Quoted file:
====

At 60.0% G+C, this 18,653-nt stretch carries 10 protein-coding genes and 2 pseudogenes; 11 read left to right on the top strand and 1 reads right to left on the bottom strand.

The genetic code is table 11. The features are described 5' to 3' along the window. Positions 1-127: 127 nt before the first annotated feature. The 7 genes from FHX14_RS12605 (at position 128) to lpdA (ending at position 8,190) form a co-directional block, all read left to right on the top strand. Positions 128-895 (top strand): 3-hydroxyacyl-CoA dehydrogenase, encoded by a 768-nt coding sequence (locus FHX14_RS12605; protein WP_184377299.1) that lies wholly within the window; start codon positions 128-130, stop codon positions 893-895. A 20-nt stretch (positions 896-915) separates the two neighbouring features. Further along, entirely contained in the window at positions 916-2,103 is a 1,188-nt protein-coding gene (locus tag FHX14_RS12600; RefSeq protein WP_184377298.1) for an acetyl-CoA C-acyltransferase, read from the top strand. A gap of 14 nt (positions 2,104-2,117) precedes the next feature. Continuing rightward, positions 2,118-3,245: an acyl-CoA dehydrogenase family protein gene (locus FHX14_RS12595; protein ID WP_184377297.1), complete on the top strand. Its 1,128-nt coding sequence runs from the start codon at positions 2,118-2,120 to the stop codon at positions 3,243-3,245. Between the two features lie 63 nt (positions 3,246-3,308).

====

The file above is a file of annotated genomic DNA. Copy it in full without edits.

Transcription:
At 60.0% G+C, this 18,653-nt stretch carries 10 protein-coding genes and 2 pseudogenes; 11 read left to right on the top strand and 1 reads right to left on the bottom strand.

The genetic code is table 11. The features are described 5' to 3' along the window. Positions 1-127: 127 nt before the first annotated feature. The 7 genes from FHX14_RS12605 (at position 128) to lpdA (ending at position 8,190) form a co-directional block, all read left to right on the top strand. Positions 128-895 (top strand): 3-hydroxyacyl-CoA dehydrogenase, encoded by a 768-nt coding sequence (locus FHX14_RS12605; protein WP_184377299.1) that lies wholly within the window; start codon positions 128-130, stop codon positions 893-895. A 20-nt stretch (positions 896-915) separates the two neighbouring features. Further along, entirely contained in the window at positions 916-2,103 is a 1,188-nt protein-coding gene (locus tag FHX14_RS12600; RefSeq protein WP_184377298.1) for an acetyl-CoA C-acyltransferase, read from the top strand. A gap of 14 nt (positions 2,104-2,117) precedes the next feature. Continuing rightward, positions 2,118-3,245: an acyl-CoA dehydrogenase family protein gene (locus FHX14_RS12595; protein ID WP_184377297.1), complete on the top strand. Its 1,128-nt coding sequence runs from the start codon at positions 2,118-2,120 to the stop codon at positions 3,243-3,245. Between the two features lie 63 nt (positions 3,246-3,308).